To date, no structure of wild-type KcsA with an open intracellular gate and a conductive SF has been resolved. Therefore, to examine this state, Li et al. (2018) constructed two independent models: the first used the coordinates of a KcsA crystal structure with a fully open gate, in which the inactivated SF is rebuilt using the coordinates of a conductive SF (extracted from a structure with a closed gate); the second model was the experimental crystal structure of a fully-open noninactivating mutant (E71A), with all mutations reverted back to the WT sequence. Multiple replicates of microsecond–time scale MD simulations consistently showed that these models are stable over hundreds of nanoseconds, but ultimately relax spontaneously and rapidly toward an inactivated-like SF conformation. Comparison of the resulting configuration of the inactivated SF with that observed in a structure of an open-inactivated state (Cuello et al., 2017) revealed an impressive agreement, particularly in regard to the position of inactivating water molecules behind the SF. The simulations explained how K+ ions within the SF are destabilized, by revealing a beautiful tetrameric inactivated SF symmetry in which the innermost inactivating water molecule is shown to coordinate the carbonyl of V76 and the NH group of G77 in the adjacent subunit, thus displacing the V76 carbonyl away from its K+-binding position. The symmetric assembly also provides a rationale for the cooperative nature of the transition of the four chains of the SF to the inactivated state.
Additional microsecond–time scale MD simulations revealed that the conductive SF is only stable in the presence of closed or semi-open intracellular gates (Fig. 1). What, then, are the relative free energies of the conductive and inactivated SF states, and how are they reshaped by the state of the intracellular gate? Obtaining an answer to these questions using regular MD simulations would require hundreds of independent runs. Li et al. (2018) thus astutely resorted to enhanced-sampling MD simulations—a type of advanced MD simulation scheme that has already allowed major insights into conformational dynamics of membrane proteins (reviewed in Harpole and Delemotte, 2018). Li et al. (2018) specifically used replica-exchange Umbrella Sampling (RE-US) simulations to encourage sampling of regions of the conformation landscape of high free energy. Crucially, these calculations revealed that a partially open intracellular gate favors a single free-energy minimum corresponding to a conductive SF state. In contrast, a fully open intracellular gate promoted two separate free energy minima, both corresponding to pinched, inactivated states of the SF, with two different K+ occupation patterns. Complementary 100-ns simulations under a 300-mV depolarizing potential further depicted a consistent picture: in the presence of a partially open gate, the SF indeed conducted K+ ions, whereas a fully open gate led the SF to rapidly become nonconductive.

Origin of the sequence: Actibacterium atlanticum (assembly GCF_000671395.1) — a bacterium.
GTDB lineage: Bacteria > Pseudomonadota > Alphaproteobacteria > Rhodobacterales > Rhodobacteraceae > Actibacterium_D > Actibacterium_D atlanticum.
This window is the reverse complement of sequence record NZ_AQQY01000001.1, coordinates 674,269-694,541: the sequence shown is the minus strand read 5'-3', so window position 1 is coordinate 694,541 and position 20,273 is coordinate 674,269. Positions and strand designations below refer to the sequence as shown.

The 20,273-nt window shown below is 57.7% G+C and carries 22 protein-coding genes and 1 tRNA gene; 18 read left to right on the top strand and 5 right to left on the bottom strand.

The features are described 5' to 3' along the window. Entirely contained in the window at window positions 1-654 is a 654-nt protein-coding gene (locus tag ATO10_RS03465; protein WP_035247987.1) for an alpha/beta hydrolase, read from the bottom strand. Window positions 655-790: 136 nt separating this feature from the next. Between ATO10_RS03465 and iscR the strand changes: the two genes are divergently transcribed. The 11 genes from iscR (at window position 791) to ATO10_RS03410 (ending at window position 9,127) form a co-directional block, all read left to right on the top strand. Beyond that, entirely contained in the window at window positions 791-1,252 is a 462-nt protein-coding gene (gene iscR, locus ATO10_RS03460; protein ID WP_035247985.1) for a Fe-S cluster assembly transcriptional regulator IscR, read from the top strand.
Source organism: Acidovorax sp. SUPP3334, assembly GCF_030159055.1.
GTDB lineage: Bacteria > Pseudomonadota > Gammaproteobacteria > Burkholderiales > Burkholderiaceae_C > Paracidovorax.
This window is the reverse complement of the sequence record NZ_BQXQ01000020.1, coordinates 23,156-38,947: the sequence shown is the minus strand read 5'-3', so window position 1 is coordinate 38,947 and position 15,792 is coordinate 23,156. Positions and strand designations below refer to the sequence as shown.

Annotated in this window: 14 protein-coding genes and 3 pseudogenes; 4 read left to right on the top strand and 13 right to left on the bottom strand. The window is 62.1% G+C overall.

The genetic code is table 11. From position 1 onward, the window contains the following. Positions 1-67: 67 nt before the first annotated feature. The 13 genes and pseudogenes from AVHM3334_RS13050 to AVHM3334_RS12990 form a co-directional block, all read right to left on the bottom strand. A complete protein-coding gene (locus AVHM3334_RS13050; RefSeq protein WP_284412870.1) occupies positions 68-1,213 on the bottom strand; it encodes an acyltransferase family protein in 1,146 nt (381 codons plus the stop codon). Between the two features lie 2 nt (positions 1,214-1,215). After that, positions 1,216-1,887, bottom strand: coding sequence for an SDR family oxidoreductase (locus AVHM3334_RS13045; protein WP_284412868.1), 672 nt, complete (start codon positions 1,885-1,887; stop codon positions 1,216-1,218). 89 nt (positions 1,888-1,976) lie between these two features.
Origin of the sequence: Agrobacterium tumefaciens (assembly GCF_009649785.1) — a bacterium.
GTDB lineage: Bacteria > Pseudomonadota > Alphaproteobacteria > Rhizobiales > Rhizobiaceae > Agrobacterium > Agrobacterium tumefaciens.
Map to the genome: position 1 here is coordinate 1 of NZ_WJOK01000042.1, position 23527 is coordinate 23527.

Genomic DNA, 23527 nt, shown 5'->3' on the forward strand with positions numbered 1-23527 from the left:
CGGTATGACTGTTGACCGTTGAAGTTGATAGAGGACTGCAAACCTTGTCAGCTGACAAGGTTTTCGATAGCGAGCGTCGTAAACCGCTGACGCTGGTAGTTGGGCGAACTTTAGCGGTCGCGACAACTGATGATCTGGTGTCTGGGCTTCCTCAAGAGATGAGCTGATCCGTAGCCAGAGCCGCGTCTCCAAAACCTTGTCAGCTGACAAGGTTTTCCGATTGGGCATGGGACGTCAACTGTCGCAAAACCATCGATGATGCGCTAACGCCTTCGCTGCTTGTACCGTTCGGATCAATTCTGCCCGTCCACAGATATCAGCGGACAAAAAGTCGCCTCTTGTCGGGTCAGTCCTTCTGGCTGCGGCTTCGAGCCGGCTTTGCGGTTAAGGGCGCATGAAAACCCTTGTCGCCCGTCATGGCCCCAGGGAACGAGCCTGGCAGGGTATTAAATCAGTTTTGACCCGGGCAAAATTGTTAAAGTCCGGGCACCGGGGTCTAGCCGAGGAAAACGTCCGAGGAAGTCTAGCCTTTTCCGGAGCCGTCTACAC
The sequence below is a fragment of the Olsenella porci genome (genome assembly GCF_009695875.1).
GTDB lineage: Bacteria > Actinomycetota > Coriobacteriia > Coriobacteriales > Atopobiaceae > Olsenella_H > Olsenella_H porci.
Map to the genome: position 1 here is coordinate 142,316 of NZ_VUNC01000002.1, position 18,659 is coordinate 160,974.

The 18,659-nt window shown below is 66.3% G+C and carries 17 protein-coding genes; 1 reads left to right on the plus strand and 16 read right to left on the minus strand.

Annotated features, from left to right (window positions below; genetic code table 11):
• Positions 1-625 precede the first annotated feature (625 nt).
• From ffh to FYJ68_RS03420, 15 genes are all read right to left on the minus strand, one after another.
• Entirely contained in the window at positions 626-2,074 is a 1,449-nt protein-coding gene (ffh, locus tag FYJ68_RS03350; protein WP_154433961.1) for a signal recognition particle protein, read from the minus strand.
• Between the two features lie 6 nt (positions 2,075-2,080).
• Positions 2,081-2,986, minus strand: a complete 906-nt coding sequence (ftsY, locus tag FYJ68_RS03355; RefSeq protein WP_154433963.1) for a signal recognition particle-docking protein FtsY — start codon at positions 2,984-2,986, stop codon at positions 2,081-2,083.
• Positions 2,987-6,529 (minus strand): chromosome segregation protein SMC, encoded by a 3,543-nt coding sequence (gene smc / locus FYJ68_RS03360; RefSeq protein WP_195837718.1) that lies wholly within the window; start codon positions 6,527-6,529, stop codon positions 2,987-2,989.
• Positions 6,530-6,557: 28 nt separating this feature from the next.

Can the allosteric control of the SF state by the intracellular gate be rationalized by analyzing the MD simulations? Li et al. (2018) proved that this can be done by monitoring the probability distribution of the states of residues T74, I100, and F103, which are located below the SF and were previously implicated in crosstalk between the SF and gate (Pan et al., 2011). As the gate proceeds from partially to fully open, F103 intercalates between T74 and I100 in a process that is coupled to a change in the rotameric populations of the sidechains of the two bulky residues I100 and F103, which favors the inactivated state of the SF (Fig. 1). Furthermore, long-timescale simulations of two mutants that have been previously shown not to inactivate (I100A and F103A; Pan et al., 2011) barely show signs of SF pinching, thus verifying the important allosteric role played by these residues and proving further that the modeling protocol used by Li et al. (2018) reproduces the expected channel behavior.
The paper concludes with experimental validation of the proposed mechanism. Currents elicited by low pH applied to a C-terminal-less KcsA channel inactivate faster than those recorded with the full-length channel. Because the truncated KcsA has a propensity to be more open than the full-length KcsA (Cuello et al., 2010a), these experiments are compatible with the conclusion drawn from the simulations: the more open the gate, the more the SF tends to inactivate.
Intriguingly, the measured inactivation timescale for the truncated KcsA is ∼1.7 s, whereas the simulations of Li et al. (2018) suggest that relaxation of the SF to an inactive state occurs on the 100-ns timescale. To reconcile these seemingly divergent observations, the authors propose that the rate-limiting conformational change underlying C-type inactivation is the full opening of the intracellular gate from a semi-open state. This view is contrary to the widely accepted idea that the inactivating conformational change of the SF is the slowest molecular process. To support this hypothesis, Li et al. (2018) show that several replicas of semi-open gate simulations with different protonation states remain stable over the microsecond timescale, without ever reaching the fully open-state configuration. Full opening thus seems to occur on timescales beyond the current capabilities of these MD simulations. To fully validate or refute this hypothesis, longer simulations will be needed, possibly using enhanced MD simulation schemes, as well as spectroscopy studies that will allow a dynamical insight into the relationship between the gate and the SF.
A consistent observation that is emerging from recent work on the inactivation mechanism of KcsA (Li et al., 2018) as well as recent spectroscopy studies (Cuello et al., 2017; Tilegenova et al., 2017; Xu et al., 2017) is that there is a tight allosteric coupling between the activation and inactivation gates. The details of the molecular mechanism at play are also becoming steadily clearer with the involvement of a cluster of residues below the SF. This progress underlies the potential for discovery in MD simulations because of their ability to provide detailed atomic-resolution insights without introducing any perturbation to the system. The complexity of the questions that can be investigated going forward can thus be increased: what is the effect of the environment and the role played by lipids, specifically, in the regulation of C-type inactivation (Kim et al., 2016; van der Cruijsen et al., 2017; Xu et al., 2017)? How does this mechanism translate to more complex channels that are regulated by other stimuli and by the presence of regulatory subunits? In Kv channels in particular, what is the role of the voltage sensor domains (VSDs) and the apparatus that links the VSDs and the pore in inactivation (Conti et al., 2016; Kalstrup and Blunck, 2018)? Let’s venture to exploit the synergies between structural, functional, spectroscopy, and simulation studies to shed further light on these complex questions in the near future.
Marina A. Kasimova is greatly acknowledged for insightful discussions and comments on a manuscript draft.
José D. Faraldo-Gómez served as editor.